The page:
“A number of people have reported that various members intend to endorse AFTER the last primary,” said one e-mail message to wavering delegates from Mr. Obama’s supporters, its warning barely couched. “Those members need to understand that they won’t get any visibility from that.”
Gov. Bill Richardson of New Mexico, who endorsed Mr. Obama nearly two months ago, recently called Gov. Bill Ritter Jr. of Colorado, who has yet to endorse a candidate. “Hey, Ritter!” Mr. Richardson said. “After June 3, it means nothing. Those who take a little bit of a risk, he’ll remember you.”
On the other end of the line, Mr. Ritter demurred, saying he had pledged to remain neutral until the primary season ends.
Mr. Obama has already turned his campaign away from Mrs. Clinton toward Mr. McCain. Mrs. Clinton is barely mentioned by Mr. Obama anymore, and his schedule is now focused as much on general election battlegrounds as it is on the remaining primaries. Mr. Obama is planning to mark the final election night of this primary season in St. Paul.
“That’s where the Republican convention is going to be,” said David Axelrod, the campaign’s chief strategist. “It seems like a good place to start the discussion about which direction we’re going to go as a country.”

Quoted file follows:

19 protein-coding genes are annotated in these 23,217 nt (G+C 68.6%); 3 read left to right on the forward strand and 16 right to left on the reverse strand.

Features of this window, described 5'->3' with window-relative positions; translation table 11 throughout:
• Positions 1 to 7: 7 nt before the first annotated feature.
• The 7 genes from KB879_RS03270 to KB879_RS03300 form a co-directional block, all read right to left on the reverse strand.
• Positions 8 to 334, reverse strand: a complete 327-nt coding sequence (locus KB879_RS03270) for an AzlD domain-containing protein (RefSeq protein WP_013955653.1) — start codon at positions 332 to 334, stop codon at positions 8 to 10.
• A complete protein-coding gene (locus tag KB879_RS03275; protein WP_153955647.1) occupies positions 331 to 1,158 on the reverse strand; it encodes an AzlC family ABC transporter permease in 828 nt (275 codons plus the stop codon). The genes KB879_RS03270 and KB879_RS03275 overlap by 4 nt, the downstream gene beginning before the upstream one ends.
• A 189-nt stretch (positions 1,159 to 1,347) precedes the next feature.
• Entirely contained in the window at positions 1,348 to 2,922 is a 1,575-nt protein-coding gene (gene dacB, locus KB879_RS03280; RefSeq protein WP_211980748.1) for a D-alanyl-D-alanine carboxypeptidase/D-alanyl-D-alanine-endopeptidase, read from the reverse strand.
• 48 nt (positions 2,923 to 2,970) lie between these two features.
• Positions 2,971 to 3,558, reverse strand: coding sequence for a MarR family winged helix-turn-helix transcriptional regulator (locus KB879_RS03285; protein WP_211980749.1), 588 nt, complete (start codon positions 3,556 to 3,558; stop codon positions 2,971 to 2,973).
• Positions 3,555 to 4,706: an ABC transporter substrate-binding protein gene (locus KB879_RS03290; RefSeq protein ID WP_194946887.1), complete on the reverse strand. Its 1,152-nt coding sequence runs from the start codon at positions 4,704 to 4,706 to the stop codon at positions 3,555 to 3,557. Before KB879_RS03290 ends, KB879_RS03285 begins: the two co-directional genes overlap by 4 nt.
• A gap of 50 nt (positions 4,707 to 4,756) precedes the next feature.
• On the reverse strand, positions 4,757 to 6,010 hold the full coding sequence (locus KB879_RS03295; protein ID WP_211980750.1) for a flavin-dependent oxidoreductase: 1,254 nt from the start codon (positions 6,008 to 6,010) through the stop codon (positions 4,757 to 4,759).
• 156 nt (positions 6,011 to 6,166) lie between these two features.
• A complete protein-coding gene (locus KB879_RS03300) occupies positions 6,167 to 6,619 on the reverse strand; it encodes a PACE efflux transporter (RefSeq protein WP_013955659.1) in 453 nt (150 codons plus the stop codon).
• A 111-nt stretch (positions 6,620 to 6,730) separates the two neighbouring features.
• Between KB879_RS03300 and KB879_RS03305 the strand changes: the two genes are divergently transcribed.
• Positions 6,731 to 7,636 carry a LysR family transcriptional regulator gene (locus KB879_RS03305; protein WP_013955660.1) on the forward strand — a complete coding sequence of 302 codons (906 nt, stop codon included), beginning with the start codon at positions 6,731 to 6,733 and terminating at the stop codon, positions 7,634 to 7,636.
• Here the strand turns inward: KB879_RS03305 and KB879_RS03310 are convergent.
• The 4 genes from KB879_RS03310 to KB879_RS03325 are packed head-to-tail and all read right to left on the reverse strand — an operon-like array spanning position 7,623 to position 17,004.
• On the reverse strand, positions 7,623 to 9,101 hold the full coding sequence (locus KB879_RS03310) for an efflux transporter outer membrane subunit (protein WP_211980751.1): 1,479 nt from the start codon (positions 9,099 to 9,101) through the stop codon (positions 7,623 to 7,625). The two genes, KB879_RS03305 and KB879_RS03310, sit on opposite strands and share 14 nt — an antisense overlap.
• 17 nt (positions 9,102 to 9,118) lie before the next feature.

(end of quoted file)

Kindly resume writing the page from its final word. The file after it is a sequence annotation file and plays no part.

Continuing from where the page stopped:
Similarly, Mrs. Clinton and her aides have all but stopped their attacks on Mr. Obama, and the once vigorous Clinton war room has gone into a slumber.
Indeed, the talk in Mrs. Clinton’s headquarters has turned from the primary to more mundane matters: the next job, whom Mr. Obama might hire from the Clinton campaign, and even where to go on vacation.
The question in the weeks ahead is the extent to which the bitterness between these two candidates, both historic figures, can be erased. Two associates who spoke to Mrs. Clinton said they had no doubt that she would campaign for Mr. Obama without ambivalence, whether or not they end up as a ticket, one of the big questions lingering.
One of Mrs. Clinton’s chief strategists, Howard Wolfson, hinted that she was not inclined to carry the battle to the convention.
“Our focus is on securing the nomination for ourselves in the near term,” he said. “I don’t think anybody is looking toward the convention to end this process.”
While there are sore feelings on both sides, Mr. Obama has directed his aides to begin reaching out to their counterparts in the Clinton camp.
Mr. Obama’s advisers said he would make no formal statement of victory, with the assumption that the moment would be elaborately marked by the media.
At least a dozen uncommitted delegates are viewed by both camps as almost certain to side with Mr. Obama once the primary season ends. But there are dozens of uncommitted superdelegates who resisted endorsements for reasons that are personal, political and pragmatic — ranging from a fear of alienating contributors to reluctance among lawmakers from relatively conservative districts to be identified with either Mr. Obama or Mrs. Clinton.